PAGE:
ReferencesChapter Four: Fidelity Processes
A fidelity framework
What practitioner background training is needed?
Are there pre-requisite practitioner competencies for OPC?
How is OPC training delivered?Practitioner training Researcher training Minimising implementation drift Tailoring of training Training of trainers in OPC
What dosage of OPC is required to effect change?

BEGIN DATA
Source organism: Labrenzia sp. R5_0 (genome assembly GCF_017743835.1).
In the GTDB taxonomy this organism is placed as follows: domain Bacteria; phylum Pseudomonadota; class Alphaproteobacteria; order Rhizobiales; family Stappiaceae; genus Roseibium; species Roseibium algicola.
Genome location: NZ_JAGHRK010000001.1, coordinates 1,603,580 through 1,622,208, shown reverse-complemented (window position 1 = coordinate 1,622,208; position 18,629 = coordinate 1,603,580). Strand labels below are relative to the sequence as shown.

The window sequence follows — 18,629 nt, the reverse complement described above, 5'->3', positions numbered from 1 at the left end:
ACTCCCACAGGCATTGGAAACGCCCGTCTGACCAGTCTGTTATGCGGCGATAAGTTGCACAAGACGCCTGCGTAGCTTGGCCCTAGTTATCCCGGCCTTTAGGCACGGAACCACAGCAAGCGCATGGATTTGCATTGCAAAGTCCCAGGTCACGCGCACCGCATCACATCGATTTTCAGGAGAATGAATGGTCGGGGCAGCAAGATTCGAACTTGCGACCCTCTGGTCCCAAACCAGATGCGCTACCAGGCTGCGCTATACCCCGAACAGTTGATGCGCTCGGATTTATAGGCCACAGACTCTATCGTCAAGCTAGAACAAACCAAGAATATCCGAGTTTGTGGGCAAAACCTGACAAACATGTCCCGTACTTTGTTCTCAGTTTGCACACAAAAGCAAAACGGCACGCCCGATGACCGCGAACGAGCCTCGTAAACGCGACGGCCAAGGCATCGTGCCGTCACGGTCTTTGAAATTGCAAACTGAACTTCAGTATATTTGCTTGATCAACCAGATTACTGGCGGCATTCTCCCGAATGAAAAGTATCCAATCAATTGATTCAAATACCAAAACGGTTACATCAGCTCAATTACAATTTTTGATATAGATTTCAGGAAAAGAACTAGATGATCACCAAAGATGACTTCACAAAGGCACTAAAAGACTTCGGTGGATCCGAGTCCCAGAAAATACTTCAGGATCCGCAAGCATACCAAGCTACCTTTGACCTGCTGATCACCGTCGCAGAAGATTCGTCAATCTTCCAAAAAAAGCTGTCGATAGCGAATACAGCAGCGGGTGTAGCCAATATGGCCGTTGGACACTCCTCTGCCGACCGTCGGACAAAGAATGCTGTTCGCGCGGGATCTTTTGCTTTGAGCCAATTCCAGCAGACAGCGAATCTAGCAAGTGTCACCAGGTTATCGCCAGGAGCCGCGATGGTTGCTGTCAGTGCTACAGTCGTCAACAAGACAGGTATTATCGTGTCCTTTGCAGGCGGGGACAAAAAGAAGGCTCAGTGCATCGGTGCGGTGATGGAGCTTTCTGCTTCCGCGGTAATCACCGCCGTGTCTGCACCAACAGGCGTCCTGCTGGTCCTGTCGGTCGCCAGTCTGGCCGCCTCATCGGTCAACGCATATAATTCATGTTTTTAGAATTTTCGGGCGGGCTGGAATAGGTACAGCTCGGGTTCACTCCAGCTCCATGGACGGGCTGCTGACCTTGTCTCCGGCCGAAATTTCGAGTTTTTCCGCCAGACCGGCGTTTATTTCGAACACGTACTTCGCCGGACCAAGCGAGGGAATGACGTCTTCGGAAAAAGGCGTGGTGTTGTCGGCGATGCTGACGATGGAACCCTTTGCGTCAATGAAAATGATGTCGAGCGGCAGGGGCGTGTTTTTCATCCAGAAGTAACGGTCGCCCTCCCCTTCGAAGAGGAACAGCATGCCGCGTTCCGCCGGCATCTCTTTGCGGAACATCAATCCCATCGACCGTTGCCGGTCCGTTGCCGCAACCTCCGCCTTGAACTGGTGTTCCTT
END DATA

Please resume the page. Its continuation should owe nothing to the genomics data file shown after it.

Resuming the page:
What delivery formats are suitable for OPC?
How is fidelity to OPC measured?OPC Fidelity Measure How have client perspectives of fidelity been gathered?
How is OPC fidelity monitored?External observer monitoring Self-monitoring of fidelity
How can OPC be tailored?Are outcome measures considered an adaptation to OPC? Can I grade language and visual supports without tailoring OPC? How is cultural diversity accommodated within OPC delivery? What therapeutic strategies are beyond tailoring of OPC?